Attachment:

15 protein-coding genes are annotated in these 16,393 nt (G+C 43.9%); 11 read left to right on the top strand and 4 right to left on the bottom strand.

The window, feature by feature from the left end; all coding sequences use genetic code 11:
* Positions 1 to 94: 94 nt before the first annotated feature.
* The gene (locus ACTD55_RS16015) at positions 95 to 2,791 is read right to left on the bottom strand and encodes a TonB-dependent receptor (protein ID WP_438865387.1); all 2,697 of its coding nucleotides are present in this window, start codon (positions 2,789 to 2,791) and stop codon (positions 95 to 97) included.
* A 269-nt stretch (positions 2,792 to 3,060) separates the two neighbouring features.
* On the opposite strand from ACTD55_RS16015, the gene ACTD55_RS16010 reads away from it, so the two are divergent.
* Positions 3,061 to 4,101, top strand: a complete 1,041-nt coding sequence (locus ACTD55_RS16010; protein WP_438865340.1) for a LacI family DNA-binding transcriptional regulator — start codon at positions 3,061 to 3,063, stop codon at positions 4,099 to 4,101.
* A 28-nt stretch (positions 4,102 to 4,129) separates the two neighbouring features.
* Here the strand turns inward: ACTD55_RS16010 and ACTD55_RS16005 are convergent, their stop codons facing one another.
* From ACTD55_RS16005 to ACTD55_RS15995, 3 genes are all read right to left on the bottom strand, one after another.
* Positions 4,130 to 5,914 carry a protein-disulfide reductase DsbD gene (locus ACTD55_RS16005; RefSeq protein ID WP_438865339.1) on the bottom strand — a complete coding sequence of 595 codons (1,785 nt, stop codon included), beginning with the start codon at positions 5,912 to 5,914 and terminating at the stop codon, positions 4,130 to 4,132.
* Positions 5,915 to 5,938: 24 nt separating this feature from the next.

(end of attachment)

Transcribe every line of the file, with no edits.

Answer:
15 protein-coding genes are annotated in these 16,393 nt (G+C 43.9%); 11 read left to right on the top strand and 4 right to left on the bottom strand.

The window, feature by feature from the left end; all coding sequences use genetic code 11:
* Positions 1 to 94: 94 nt before the first annotated feature.
* The gene (locus ACTD55_RS16015) at positions 95 to 2,791 is read right to left on the bottom strand and encodes a TonB-dependent receptor (protein ID WP_438865387.1); all 2,697 of its coding nucleotides are present in this window, start codon (positions 2,789 to 2,791) and stop codon (positions 95 to 97) included.
* A 269-nt stretch (positions 2,792 to 3,060) separates the two neighbouring features.
* On the opposite strand from ACTD55_RS16015, the gene ACTD55_RS16010 reads away from it, so the two are divergent.
* Positions 3,061 to 4,101, top strand: a complete 1,041-nt coding sequence (locus ACTD55_RS16010; protein WP_438865340.1) for a LacI family DNA-binding transcriptional regulator — start codon at positions 3,061 to 3,063, stop codon at positions 4,099 to 4,101.
* A 28-nt stretch (positions 4,102 to 4,129) separates the two neighbouring features.
* Here the strand turns inward: ACTD55_RS16010 and ACTD55_RS16005 are convergent, their stop codons facing one another.
* From ACTD55_RS16005 to ACTD55_RS15995, 3 genes are all read right to left on the bottom strand, one after another.
* Positions 4,130 to 5,914 carry a protein-disulfide reductase DsbD gene (locus ACTD55_RS16005; RefSeq protein ID WP_438865339.1) on the bottom strand — a complete coding sequence of 595 codons (1,785 nt, stop codon included), beginning with the start codon at positions 5,912 to 5,914 and terminating at the stop codon, positions 4,130 to 4,132.
* Positions 5,915 to 5,938: 24 nt separating this feature from the next.